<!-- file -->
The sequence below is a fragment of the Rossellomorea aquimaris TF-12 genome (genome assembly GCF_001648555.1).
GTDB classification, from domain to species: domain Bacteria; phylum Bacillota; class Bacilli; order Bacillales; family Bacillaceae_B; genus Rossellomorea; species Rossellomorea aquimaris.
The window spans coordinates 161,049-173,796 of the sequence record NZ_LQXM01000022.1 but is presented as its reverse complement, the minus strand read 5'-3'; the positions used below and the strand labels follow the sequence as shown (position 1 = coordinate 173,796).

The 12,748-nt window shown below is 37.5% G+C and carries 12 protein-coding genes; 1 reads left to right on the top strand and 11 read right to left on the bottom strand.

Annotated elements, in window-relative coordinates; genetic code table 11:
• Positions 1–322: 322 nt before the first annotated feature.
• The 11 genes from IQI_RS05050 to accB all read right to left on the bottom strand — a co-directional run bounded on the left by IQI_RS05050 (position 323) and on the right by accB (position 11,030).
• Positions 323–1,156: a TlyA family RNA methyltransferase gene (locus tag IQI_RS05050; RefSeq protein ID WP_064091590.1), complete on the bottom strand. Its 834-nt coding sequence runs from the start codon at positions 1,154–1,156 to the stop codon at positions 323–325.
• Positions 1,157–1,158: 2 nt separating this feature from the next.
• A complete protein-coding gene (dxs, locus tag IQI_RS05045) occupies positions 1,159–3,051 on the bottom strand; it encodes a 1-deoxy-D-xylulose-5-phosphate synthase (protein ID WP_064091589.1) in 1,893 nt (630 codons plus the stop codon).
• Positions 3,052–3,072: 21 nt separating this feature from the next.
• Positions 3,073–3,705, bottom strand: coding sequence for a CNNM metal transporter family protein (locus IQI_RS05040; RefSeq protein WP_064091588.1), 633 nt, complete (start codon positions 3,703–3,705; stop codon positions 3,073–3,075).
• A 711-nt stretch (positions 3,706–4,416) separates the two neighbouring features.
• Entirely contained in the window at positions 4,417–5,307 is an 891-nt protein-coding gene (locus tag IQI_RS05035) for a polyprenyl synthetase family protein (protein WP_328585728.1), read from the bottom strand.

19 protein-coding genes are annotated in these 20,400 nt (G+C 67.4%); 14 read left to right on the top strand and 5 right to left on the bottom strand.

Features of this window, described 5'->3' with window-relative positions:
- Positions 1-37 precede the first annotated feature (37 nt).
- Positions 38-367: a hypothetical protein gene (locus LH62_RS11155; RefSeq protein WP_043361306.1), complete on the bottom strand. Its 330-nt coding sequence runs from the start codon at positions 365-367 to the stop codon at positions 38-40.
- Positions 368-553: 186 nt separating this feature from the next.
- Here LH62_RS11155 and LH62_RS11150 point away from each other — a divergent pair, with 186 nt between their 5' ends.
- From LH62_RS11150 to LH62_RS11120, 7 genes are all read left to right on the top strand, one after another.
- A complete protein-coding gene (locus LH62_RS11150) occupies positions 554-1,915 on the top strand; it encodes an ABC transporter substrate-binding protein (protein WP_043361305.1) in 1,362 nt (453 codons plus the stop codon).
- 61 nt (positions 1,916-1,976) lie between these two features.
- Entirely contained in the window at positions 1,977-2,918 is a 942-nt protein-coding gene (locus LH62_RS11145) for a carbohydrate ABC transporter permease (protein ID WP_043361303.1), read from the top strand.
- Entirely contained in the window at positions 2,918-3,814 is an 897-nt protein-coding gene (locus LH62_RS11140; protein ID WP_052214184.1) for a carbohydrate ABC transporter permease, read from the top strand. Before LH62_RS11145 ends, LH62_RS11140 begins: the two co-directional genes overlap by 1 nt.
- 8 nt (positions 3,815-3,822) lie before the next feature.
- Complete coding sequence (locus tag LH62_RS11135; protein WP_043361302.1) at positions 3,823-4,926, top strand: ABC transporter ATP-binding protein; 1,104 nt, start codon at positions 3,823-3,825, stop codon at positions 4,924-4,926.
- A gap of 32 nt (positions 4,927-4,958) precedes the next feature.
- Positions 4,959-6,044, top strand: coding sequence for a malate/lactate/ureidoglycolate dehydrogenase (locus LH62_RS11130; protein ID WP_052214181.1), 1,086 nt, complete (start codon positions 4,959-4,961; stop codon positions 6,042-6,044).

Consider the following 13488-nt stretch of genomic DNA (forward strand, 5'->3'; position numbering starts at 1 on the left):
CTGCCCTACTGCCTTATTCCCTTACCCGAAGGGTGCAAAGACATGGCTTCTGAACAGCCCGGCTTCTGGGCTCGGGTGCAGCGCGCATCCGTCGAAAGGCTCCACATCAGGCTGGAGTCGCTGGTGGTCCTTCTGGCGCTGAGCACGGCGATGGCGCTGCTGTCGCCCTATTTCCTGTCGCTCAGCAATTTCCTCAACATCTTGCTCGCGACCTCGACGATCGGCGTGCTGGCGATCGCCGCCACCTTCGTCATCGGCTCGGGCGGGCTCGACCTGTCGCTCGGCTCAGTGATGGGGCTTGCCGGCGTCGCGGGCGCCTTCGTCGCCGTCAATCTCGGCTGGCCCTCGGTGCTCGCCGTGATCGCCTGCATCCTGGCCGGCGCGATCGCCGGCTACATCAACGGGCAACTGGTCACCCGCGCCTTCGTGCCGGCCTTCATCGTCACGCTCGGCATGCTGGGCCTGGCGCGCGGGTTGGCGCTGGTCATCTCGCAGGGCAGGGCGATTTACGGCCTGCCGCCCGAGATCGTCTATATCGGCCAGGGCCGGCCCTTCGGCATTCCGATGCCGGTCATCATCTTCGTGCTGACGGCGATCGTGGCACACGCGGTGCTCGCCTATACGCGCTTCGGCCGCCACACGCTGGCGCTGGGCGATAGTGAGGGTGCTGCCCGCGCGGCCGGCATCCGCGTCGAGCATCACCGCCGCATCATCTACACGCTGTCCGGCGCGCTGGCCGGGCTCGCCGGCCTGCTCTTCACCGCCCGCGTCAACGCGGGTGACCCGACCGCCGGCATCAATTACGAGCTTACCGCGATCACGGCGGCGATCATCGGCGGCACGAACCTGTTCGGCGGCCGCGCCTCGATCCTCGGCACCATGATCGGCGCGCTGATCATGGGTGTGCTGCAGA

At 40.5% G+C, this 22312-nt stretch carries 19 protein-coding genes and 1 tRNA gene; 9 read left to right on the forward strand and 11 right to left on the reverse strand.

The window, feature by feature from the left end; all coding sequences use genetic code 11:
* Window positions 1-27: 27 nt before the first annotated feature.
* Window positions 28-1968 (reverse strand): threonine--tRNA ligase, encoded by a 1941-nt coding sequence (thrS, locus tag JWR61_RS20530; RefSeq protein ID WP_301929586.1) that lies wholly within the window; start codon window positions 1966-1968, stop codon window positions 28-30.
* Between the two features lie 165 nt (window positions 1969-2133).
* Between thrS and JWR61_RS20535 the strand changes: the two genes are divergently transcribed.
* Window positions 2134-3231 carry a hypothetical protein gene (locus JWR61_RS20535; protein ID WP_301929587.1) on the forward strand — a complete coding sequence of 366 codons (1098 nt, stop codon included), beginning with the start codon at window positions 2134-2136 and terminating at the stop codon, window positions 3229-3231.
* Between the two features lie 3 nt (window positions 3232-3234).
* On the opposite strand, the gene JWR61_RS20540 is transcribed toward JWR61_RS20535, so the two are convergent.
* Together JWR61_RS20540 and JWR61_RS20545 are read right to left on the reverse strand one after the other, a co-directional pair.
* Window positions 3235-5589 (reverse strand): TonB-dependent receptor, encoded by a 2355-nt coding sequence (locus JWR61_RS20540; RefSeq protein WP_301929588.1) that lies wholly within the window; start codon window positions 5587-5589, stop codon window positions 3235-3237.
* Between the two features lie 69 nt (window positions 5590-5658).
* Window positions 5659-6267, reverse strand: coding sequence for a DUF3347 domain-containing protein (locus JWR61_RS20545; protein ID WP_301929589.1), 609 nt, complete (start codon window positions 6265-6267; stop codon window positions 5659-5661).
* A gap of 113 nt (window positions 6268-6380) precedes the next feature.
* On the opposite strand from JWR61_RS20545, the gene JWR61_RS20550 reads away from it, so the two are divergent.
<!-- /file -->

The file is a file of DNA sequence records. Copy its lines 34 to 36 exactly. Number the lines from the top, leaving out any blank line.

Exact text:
* Window positions 1-27: 27 nt before the first annotated feature.
* Window positions 28-1968 (reverse strand): threonine--tRNA ligase, encoded by a 1941-nt coding sequence (thrS, locus tag JWR61_RS20530; RefSeq protein ID WP_301929586.1) that lies wholly within the window; start codon window positions 1966-1968, stop codon window positions 28-30.
* Between the two features lie 165 nt (window positions 1969-2133).